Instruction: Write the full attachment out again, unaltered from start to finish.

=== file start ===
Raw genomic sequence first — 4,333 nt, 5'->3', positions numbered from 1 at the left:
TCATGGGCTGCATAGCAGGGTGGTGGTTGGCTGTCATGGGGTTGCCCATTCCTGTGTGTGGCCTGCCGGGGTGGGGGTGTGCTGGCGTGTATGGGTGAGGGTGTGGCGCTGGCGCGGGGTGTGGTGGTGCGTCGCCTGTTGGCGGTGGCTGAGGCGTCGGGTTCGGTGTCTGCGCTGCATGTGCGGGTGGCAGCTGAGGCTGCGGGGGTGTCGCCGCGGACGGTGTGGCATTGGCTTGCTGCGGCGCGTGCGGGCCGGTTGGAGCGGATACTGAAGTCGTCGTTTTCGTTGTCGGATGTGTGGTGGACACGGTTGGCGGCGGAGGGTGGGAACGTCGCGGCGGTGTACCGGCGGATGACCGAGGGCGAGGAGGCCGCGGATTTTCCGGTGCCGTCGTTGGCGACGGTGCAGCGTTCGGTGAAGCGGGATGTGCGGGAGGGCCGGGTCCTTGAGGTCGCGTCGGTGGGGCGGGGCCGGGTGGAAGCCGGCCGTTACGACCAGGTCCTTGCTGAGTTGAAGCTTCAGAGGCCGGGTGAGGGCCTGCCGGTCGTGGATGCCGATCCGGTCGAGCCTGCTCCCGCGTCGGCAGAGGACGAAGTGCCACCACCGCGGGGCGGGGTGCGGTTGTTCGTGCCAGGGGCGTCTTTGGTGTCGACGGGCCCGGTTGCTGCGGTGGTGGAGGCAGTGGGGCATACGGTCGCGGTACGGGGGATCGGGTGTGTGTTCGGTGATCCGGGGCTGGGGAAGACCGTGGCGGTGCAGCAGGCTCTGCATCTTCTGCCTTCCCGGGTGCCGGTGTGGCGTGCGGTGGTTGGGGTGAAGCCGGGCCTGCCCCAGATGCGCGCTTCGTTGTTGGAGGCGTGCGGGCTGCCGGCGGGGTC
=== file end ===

Raw genomic sequence first — 4,333 nt, 5'->3', positions numbered from 1 at the left:
TCATGGGCTGCATAGCAGGGTGGTGGTTGGCTGTCATGGGGTTGCCCATTCCTGTGTGTGGCCTGCCGGGGTGGGGGTGTGCTGGCGTGTATGGGTGAGGGTGTGGCGCTGGCGCGGGGTGTGGTGGTGCGTCGCCTGTTGGCGGTGGCTGAGGCGTCGGGTTCGGTGTCTGCGCTGCATGTGCGGGTGGCAGCTGAGGCTGCGGGGGTGTCGCCGCGGACGGTGTGGCATTGGCTTGCTGCGGCGCGTGCGGGCCGGTTGGAGCGGATACTGAAGTCGTCGTTTTCGTTGTCGGATGTGTGGTGGACACGGTTGGCGGCGGAGGGTGGGAACGTCGCGGCGGTGTACCGGCGGATGACCGAGGGCGAGGAGGCCGCGGATTTTCCGGTGCCGTCGTTGGCGACGGTGCAGCGTTCGGTGAAGCGGGATGTGCGGGAGGGCCGGGTCCTTGAGGTCGCGTCGGTGGGGCGGGGCCGGGTGGAAGCCGGCCGTTACGACCAGGTCCTTGCTGAGTTGAAGCTTCAGAGGCCGGGTGAGGGCCTGCCGGTCGTGGATGCCGATCCGGTCGAGCCTGCTCCCGCGTCGGCAGAGGACGAAGTGCCACCACCGCGGGGCGGGGTGCGGTTGTTCGTGCCAGGGGCGTCTTTGGTGTCGACGGGCCCGGTTGCTGCGGTGGTGGAGGCAGTGGGGCATACGGTCGCGGTACGGGGGATCGGGTGTGTGTTCGGTGATCCGGGGCTGGGGAAGACCGTGGCGGTGCAGCAGGCTCTGCATCTTCTGCCTTCCCGGGTGCCGGTGTGGCGTGCGGTGGTTGGGGTGAAGCCGGGCCTGCCCCAGATGCGCGCTTCGTTGTTGGAGGCGTGCGGGCTGCCGGCGGGGTC